PubMed Abstract | CrossRef Full Text | Google Scholar

Karagiannis, P., and Eto, K. (2016). Ten years of induced pluripotency: from basic mechanisms to therapeutic applications. Development 143, 2039–2043. doi: 10.1242/dev.138172

PubMed Abstract | CrossRef Full Text | Google Scholar

Katz, J. N. (2006). Lumbar disc disorders and low-back pain: socioeconomic factors and consequences. J. Bone Joint Surg. Am. 88(Suppl. 2), 21–24. doi: 10.2106/00004623-200604002-00005

PubMed Abstract | CrossRef Full Text | Google Scholar

Kraus, P., and Lufkin, T. (2016). Bovine annulus fibrosus cell lines isolated from intervertebral discs. Genom Data 10, 83–84. doi: 10.1016/j.gdata.2016.09.012

PubMed Abstract | CrossRef Full Text | Google Scholar

Kraus, P., Yerden, R., Kocsis, V., and Lufkin, T. (2017). RNA in situ hybridization characterization of non-enzymatic derived bovine intervertebral disc cell lineages suggests progenitor cell potential. Acta Histochem. 119, 150–160. doi: 10.1016/j.acthis.2016.12.004

PubMed Abstract | CrossRef Full Text | Google Scholar

Lawson, L., and Harfe, B. D. (2015). Notochord to nucleus pulposus transition. Curr. Osteoporos. Rep. 13, 336–341. doi: 10.1007/s11914-015-0284-x

PubMed Abstract | CrossRef Full Text | Google Scholar

Li, X., Zhang, Y., Song, B., En, H., Gao, S., Zhang, S., et al. (2016). Experimental application of bone marrow mesenchymal stem cells for the repair of intervertebral disc annulus fibrosus. Med. Sci. Monit. 22, 4426–4430. doi: 10.12659/MSM.898062

PubMed Abstract | CrossRef Full Text | Google Scholar

Liu, Z. J., Zhuge, Y., and Velazquez, O. C. (2009). Trafficking and differentiation of mesenchymal stem cells. J. Cell. Biochem. 106, 984–991. doi: 10.1002/jcb.22091

PubMed Abstract | CrossRef Full Text | Google Scholar

Maier, J. A., Lo, Y., and Harfe, B. D. (2013). Foxa1 and Foxa2 are required for formation of the intervertebral discs. PLoS ONE 8:e55528. doi: 10.1371/journal.pone.0055528

PubMed Abstract | CrossRef Full Text | Google Scholar

Mesoblast (2016). A Prospective, Multicenter, Randomized, Double-blind, Placebo-controlled Study to Evaluate the Efficacy and Safety of a Single Injection of Rexlemestrocel-L Alone or Combined With Hyaluronic Acid (HA) in Subjects With Chronic Low Back Pain. NIH Identifier: NCT02412735. ClinicalTrials.gov. Available online at: https://clinicaltrials.gov/ct2/show/NCT02412735. Mesoblast, Ltd.

Mottla, G. L., Adelman, M. R., Hall, J. L., Gindoff, P. R., Stillman, R. J., and Johnson, K. E. (1995). Lineage tracing demonstrates that blastomeres of early cleavage-stage human pre-embryos contribute to both trophectoderm and inner cell mass. Hum. Reprod. 10, 384–391. doi: 10.1093/oxfordjournals.humrep.a135949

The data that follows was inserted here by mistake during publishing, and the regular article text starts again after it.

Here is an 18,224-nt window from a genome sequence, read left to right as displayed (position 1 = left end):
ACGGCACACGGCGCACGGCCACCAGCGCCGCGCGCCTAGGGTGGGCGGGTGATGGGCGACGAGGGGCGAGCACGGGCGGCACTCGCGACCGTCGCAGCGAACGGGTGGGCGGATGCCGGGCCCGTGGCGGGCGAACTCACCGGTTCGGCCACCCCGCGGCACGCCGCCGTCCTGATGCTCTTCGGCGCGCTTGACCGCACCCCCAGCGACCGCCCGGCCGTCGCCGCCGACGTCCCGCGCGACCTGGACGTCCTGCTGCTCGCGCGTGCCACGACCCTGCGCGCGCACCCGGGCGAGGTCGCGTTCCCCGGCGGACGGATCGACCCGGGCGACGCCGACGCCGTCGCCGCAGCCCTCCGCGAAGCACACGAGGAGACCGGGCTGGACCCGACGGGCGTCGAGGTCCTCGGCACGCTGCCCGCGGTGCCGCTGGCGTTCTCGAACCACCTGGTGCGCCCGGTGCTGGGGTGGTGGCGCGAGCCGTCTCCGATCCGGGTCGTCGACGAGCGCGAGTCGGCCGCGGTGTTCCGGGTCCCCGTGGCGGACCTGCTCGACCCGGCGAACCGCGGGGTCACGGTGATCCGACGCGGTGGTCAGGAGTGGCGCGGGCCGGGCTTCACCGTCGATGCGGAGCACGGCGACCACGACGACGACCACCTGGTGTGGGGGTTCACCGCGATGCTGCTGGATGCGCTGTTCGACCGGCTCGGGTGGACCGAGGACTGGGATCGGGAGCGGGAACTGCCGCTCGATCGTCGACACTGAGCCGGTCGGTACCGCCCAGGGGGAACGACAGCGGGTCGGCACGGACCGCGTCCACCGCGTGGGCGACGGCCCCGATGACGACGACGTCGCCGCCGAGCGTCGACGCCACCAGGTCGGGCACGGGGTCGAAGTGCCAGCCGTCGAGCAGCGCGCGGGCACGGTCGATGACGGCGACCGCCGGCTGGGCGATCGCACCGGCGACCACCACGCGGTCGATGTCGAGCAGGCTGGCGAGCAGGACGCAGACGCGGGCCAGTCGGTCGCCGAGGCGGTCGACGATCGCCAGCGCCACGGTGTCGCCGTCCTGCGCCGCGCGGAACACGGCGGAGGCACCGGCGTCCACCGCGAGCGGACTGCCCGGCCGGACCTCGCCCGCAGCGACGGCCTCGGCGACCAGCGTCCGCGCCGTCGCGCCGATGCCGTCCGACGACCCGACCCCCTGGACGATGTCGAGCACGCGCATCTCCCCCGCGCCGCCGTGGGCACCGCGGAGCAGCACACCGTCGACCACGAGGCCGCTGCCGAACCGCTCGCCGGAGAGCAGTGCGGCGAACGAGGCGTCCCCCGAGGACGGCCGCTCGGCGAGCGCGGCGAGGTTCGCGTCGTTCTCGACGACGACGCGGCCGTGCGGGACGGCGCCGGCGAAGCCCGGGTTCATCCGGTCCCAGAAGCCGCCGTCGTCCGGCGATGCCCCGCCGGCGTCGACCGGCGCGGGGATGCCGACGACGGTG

PubMed Abstract | CrossRef Full Text | Google Scholar

Nichols, J., and Smith, A. (2009). Naive and primed pluripotent states. Cell Stem Cell 4, 487–492. doi: 10.1016/j.stem.2009.05.015

PubMed Abstract | CrossRef Full Text | Google Scholar

Noriega, D. C., Ardura, F., Hernández-Ramajo, R., Martin-Ferrero, M. A., Sánchez-Lite, I., Toribio, B., et al. (2016). Intervertebral disc repair by allogeneic mesenchymal bone marrow cells: a randomized controlled trial. Transplantation doi: 10.1097/TP.0000000000001484. [Epub ahead of print].

PubMed Abstract | CrossRef Full Text | Google Scholar

Perez-Silos, V., Camacho-Morales, A., and Fuentes-Mera, L. (2016). Mesenchymal stem cells subpopulations: application for orthopedic regenerative medicine. Stem Cells Int. 2016:3187491. doi: 10.1155/2016/3187491

PubMed Abstract | CrossRef Full Text | Google Scholar

Pittenger, M. F., Mackay, A. M., Beck, S. C., Jaiswal, R. K., Douglas, R., Mosca, J. D., et al. (1999). Multilineage potential of adult human mesenchymal stem cells. Science 284, 143–147. doi: 10.1126/science.284.5411.143

PubMed Abstract | CrossRef Full Text | Google Scholar

Purmessur, D., Schek, R. M., Abbott, R. D., Ballif, B. A., Godburn, K. E., and Iatridis, J. C. (2011). Notochordal conditioned media from tissue increases proteoglycan accumulation and promotes a healthy nucleus pulposus phenotype in human mesenchymal stem cells. Arthritis Res. Ther. 13, R81. doi: 10.1186/ar3344

PubMed Abstract | CrossRef Full Text | Google Scholar

Raj, P. P. (2008). Intervertebral disc: anatomy-physiology-pathophysiology-treatment. Pain Pract. 8, 18–44. doi: 10.1111/j.1533-2500.2007.00171.x

PubMed Abstract | CrossRef Full Text | Google Scholar

Ravven, W. (2017). The Stem-Cell Revolution Is Coming — Slowly (An interview with Shinya Yamanaka). The New York Times 1/16/2017 Available online at: https://www.nytimes.com/2017/01/16/science/shinya-yamanaka-stem-cells.html?_r=0.

Risbud, M. V., and Shapiro, I. M. (2011). Notochordal cells in the adult intervertebral disc: new perspective on an old question. Crit. Rev. Eukaryot. Gene Expr. 21, 29–41. doi: 10.1615/CritRevEukarGeneExpr.v21.i1.30

PubMed Abstract | CrossRef Full Text | Google Scholar